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Former Buffalo Barnard finding way at Army

 

October 23, 2019

Courtesy: Army athletics

Cade Barnard, who once played for Melrose High, is now a West Point sophomore and a situational running back for the Army football team.

WEST POINT, N.Y. - Cade Barnard has something in common with Ulysses S. Grant, Robert E. Lee, Dwight Eisenhower and Norman Schwarzkopf.

Like those famous generals, Barnard chose to be a West Pointer, chose to begin his college days as a plebe.

The former Melrose High football standout fielded several offers to play running back in college, including one from Navy, with a chance to play in the program that once starred Roger Staubach. Barnard had another offer from UMass, where Victor Cruz played before he was snagging an Eli Manning touchdown pass in Super Bowl XLVI.

There were offers from Texas-El Paso, New Mexico State, Bowling Green, and even local Eastern New Mexico.

Barnard, though, couldn't pass up the chance to play for Army. He wanted to be part of something a little different, something kind of unique.

"I guess really it's just a lifestyle choice," Barnard said in a telephone interview last week, just before an early-evening practice. "When I was recruited to play at Army, the coaches told me it was going to be tough, it was going to be mentally and physically challenging, and I decided that was the way I wanted to go. I think West Point offers something no one else can.

"It really is a very tight culture here. When I think about why I came here over those other places, it's because of that tight culture. It makes me happy about my decision."

There are rigors, more than say the usual ones presented by midterms and finals and term papers at Kegger State. Barnard and his classmates, after all, are being trained as future officers of the United States Armed Forces, trained perhaps for even more, like the 18th and 34th presidents were.

Aside from all that comes with being a cadet, Barnard also has to study and train for playing Division I college football, for being one of the nation's Division I running backs.

"It's a little more strenuous than I thought it would be," he said, "especially at West Point when you have so many other things to worry about. It takes a lot out of your body and out of your mind ... but I'm happy that I'm doing it."

Barnard was born in Muskogee, Oklahoma, and says his family moved to Melrose when he was four or five.

He grew up amidst the tranquil farmlands of western Curry County, and gravitated toward football, basketball and track. In the small-school ranks of Melrose, he had a chance to play traditional football minus three - the Buffaloes compete at the eight-man level.

As part of head coach Dickie Roybal's Melrose program, Barnard contributed to state championships in 2014 and '15, his freshman and sophomore seasons.

In 2016 Barnard's family moved to Seminole, Texas, and his eight-man career was history, though it has lived on in his head.

"Man, I remember playing eight-man football as early as my eighth-grade year on the varsity team," Barnard said. "Coach Roybal, I still say he's one of the best coaches I've ever been coached by. I still keep in touch with the guys who were in my classes; it was such a small town. Obviously the two state championships and the friends I made are what I remember most."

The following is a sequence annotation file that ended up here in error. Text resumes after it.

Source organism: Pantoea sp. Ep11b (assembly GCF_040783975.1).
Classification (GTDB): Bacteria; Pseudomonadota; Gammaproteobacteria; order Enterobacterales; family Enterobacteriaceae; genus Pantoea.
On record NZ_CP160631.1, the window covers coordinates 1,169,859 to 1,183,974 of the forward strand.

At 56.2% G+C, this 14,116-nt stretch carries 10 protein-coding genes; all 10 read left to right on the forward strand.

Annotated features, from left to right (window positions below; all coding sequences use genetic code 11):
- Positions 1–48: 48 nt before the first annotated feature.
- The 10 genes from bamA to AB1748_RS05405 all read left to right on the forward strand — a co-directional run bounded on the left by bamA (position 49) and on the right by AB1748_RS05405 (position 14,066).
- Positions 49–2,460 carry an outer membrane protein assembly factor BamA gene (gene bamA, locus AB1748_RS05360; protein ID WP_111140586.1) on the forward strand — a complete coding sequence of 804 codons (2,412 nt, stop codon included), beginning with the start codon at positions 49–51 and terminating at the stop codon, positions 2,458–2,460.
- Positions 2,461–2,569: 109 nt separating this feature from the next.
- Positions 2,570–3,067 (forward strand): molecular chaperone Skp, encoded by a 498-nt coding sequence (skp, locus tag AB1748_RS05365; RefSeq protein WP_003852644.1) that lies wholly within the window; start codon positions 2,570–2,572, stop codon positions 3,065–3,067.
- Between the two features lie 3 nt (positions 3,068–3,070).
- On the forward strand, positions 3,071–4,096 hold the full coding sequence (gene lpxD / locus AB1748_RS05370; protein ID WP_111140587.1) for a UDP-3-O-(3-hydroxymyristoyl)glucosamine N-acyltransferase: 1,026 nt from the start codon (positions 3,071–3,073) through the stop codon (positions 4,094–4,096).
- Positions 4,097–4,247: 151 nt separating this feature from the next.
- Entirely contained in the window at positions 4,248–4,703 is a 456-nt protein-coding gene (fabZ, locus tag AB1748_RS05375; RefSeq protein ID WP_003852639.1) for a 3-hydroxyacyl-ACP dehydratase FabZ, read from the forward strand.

So it was goodbye Melrose and hello Seminole, which wasn't necessarily a bad thing, even though Barnard was sad to leave his friends and town behind.

"Texas football is a different beast," he said. "The competition level, it made me better. But as far as playing eight-man (previously), it was a blast."

The 2016 Seminole Indians finished 9-3 after losing their Texas 4A D2 Region 1 final, 38-14, to Sweetwater. The 2017 team wound up 11-2, also losing the Region 1 championship that year, 49-36 to Bushland.

Barnard didn't play as an Army freshman last season, but he gets carries, albeit sparingly, this year as a 6-foot-3-inch, 220-pound sophomore. He has played in five of the Black Knights' seven games and has transformed just 13 carries into 77 yards - an impressive 5.9 yards per carry - and one touchdown. He has not rushed for any negative yardage thus far, and his longest single gain has been 24 yards.

Barnard's busiest game, and not surprisingly his most productive, was against Morgan State on Sept. 21 when he carried eight times for 62 yards (7.8 per carry) and that one touchdown in a 52-21 Army victory.

It's a crowded running back position, with several players capable of doing damage when they get handoffs. Army's top three rushers this season are Connor Slomka (425 yards, 3 touchdowns), Kelvin Hopkins Jr. (354, 5 TDs) and Sandon McCoy (285, 4).

"Sandon's my roommate when we travel," Barnard said, "and Connor is probably one of my best friends and definitely a guy I look up to on the team.

"We have some good running backs on the team. I come in as a third-down back; when we need a one-yard gain, I go in there and get it for them. Or I can come in there as the refresher. Just doing my role wherever the team needs me. It's been a good sophomore season so far."

Army, with No. 7 Michigan among its opponents, is 3-4 through last weekend. Despite their sub-.500 record and current three-game losing streak, the Black Knights have been competitive in every game, falling to Michigan 24-21 in overtime and losing 42-33, 17-8 and 28-21 to respective opponents Tulane, Western Kentucky and Georgia State during their recent skid.

"As long as we keep motivated and keep working, we'll be alright," Barnard said.

Regarding what Barnard will do when his college days and military commitment are over, his plans are a bit hazy.

"That's something that I may have to figure out later," he said. "I have an idea, but it's just an idea."

 
 

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